Tuesday, April 12, 2011

Life As We Know It Would Not Exist

Call it the politics of “life as we know it would not exist”.  You know, when there is a big crisis in this country, our politicians state that if we don’t act now – this very minute – “life as we know it would not exist”.  They don’t really say this but they clearly intimate such notions.  It is the politics of fear.  If we don’t act now, there will be grave consequences and “life as we know it would not exist”.

Think Iraqi war with the evil Saddam Hussein and his elite Republican Guard.  An ill conceived war that has costs billions of dollars and untold suffering and loss of lives on both sides.  Saddam was billed as the financier of terrorism and the procurer of WMD’s, but in the end, none of it did stick, and the best I can remember, this country just attacked him because he was a threat to "life as we know it". 

I am not trying to defend Saddam or second guess the war effort, but back in 2002 and 2003, there was a rush to judgment, and here we are 10 years later, and there is little if any stability in the region.

And how about the bank bailouts of 2008 and 2009?  The way this was sold by our leaders, I was sure that the sun was not going to come up ever again.  If we don’t act now and commit $800 billion to those entities who got us in the trouble in the first place, “life as we know it would not exist”.  According to our leaders, there was no other way to handle this crisis other than to act now, act decisively and act boldly.  The bank bailouts and subsequent after math of moral hazard have preserved the status quo but done little to purge the system of the weak.   Ah, but “life as we know it” has been preserved.

So as we come into 2011 and likely into 2012, budget deficits, record spending and a struggling economy dominate the news headlines.  Be on the lookout for the “life as we know it would not exist” moment.  I can already hear a congressman saying, “We cannot cut the deficit because it will hurt the economic recovery.”  This is short sighted thinking, yet it is becoming the norm.  But let’s be clear: if we continue down this path of making poor and reactive decisions, someday “life as we know it will really not exist”.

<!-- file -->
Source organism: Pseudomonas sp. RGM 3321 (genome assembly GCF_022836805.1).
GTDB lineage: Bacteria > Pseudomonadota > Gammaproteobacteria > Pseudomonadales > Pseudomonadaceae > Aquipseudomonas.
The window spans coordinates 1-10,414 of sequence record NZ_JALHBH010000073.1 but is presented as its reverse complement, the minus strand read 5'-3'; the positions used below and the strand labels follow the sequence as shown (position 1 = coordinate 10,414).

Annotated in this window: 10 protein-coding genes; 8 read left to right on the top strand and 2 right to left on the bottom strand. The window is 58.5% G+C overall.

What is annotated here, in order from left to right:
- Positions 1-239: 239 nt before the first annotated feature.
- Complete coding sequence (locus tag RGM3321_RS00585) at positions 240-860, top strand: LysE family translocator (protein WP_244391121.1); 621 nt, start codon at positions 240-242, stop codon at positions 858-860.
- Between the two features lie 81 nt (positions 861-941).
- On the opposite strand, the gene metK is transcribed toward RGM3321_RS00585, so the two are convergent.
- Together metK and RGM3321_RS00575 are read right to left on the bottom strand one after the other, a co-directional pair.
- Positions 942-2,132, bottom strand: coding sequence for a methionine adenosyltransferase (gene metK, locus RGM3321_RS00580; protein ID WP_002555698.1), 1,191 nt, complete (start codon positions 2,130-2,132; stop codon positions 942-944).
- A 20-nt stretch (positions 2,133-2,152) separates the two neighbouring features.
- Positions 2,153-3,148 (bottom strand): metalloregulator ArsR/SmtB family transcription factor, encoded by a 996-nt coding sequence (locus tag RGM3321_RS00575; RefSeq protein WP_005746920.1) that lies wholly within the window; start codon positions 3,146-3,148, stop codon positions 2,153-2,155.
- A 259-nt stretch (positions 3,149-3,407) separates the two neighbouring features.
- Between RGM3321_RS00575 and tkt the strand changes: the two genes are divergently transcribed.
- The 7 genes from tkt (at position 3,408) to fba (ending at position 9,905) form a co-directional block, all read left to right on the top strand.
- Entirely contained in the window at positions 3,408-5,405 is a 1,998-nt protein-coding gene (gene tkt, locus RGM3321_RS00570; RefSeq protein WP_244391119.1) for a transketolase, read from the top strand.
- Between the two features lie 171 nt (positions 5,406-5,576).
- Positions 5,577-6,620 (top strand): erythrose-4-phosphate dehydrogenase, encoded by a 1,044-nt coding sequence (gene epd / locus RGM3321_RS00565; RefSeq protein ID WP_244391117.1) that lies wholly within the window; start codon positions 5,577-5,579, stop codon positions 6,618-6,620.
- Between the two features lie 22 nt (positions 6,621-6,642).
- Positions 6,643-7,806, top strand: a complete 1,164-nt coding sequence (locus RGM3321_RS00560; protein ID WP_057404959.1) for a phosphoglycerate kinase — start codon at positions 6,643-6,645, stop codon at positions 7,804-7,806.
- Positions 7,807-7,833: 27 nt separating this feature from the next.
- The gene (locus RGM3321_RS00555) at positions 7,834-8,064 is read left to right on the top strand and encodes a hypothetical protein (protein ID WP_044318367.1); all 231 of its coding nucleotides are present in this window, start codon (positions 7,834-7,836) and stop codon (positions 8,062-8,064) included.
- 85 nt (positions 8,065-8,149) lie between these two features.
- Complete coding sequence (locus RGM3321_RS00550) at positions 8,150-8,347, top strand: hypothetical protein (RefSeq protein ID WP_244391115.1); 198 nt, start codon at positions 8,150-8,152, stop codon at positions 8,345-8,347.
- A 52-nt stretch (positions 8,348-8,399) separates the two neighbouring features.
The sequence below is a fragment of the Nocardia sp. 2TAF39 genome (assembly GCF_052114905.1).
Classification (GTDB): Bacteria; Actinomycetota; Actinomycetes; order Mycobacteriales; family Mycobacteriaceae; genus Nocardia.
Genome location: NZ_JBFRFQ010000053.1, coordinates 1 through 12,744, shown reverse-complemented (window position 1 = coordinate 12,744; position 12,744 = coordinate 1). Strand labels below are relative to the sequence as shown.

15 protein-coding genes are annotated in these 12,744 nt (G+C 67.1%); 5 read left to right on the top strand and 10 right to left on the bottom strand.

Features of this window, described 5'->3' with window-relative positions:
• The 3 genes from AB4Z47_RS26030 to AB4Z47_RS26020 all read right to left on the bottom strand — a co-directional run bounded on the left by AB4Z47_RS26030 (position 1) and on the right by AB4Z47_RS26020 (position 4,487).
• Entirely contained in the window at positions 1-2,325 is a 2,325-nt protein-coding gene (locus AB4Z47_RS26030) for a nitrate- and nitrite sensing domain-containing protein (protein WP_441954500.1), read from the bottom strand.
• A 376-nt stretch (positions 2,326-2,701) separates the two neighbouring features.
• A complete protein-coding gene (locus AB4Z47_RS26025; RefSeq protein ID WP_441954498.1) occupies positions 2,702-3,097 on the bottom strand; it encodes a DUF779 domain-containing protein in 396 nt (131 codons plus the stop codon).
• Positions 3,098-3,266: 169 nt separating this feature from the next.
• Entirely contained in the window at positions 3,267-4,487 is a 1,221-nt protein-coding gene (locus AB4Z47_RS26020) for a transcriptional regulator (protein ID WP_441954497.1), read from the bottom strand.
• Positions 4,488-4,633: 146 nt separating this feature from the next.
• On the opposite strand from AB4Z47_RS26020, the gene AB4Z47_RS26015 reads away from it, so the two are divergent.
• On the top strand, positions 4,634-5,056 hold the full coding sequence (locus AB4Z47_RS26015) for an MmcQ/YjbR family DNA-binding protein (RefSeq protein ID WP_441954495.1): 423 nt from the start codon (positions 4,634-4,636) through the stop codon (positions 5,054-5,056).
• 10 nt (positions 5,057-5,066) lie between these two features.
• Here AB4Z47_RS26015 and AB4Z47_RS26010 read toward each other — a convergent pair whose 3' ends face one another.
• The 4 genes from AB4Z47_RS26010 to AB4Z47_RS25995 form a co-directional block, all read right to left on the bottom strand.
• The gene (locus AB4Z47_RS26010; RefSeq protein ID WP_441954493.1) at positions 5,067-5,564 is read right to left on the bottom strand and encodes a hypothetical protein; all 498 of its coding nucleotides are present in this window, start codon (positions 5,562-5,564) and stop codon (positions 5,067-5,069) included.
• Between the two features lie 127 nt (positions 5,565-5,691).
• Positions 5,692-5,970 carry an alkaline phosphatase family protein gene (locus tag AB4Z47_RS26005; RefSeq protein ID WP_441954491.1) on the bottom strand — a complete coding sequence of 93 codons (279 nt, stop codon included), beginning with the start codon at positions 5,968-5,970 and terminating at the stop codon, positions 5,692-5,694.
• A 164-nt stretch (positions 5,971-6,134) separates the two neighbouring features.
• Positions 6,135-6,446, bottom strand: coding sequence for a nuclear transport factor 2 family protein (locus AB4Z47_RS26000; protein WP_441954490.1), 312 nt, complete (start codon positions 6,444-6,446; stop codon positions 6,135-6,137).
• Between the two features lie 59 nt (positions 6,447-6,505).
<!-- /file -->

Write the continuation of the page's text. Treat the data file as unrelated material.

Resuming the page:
So here is a new concept: let’s let capitalism work.  Let the strong rise to the top; let the weak fall and go away.  This will do more for preserving “life as we know it” than another government program designed to preserve “life as we know it”.     


Jim said...


No need to apologize for 'second guessing the [Iraq] war effort.' That war was a flat-out fraud, as those of us who protested in the streets in February 2003 were saying BEFORE IT STARTED.

For practical purposes, since 1971 (when Nixon cut the dollar's last link to gold) 'life as we know it' has come to mean keeping both the fiscal and monetary accelerators floored most of the time, even as debt builds alarmingly.

With a negative net worth of nearly $200 trillion (according to Laurence Kotlikoff), the U.S. is now 'liquid but insolvent.'

Needless to say, when an entity is insolvent, creditors eventually are going to cut off the flow of liquidity. Only the timing, not the destination, is in doubt.

Obviously, in terms of regaining solvency (probably impossible) or at least staving off the grim day when illiquidity sets in, it would help to end grandiose, costly campaigns for 'regime change' in faraway lands. The U.S. has more than a full plate of issues at home, and could probably use a regime change itself, judging from how poorly it's being managed.

The Farm said...


As usual well said. Pure capitalism does not exit and probably can't in a complex a system as ours.

What are your thoughts on an asset based system versus a debt/usury one that is in the end unsustainable? (ala Money as Debt video)

Thanks, John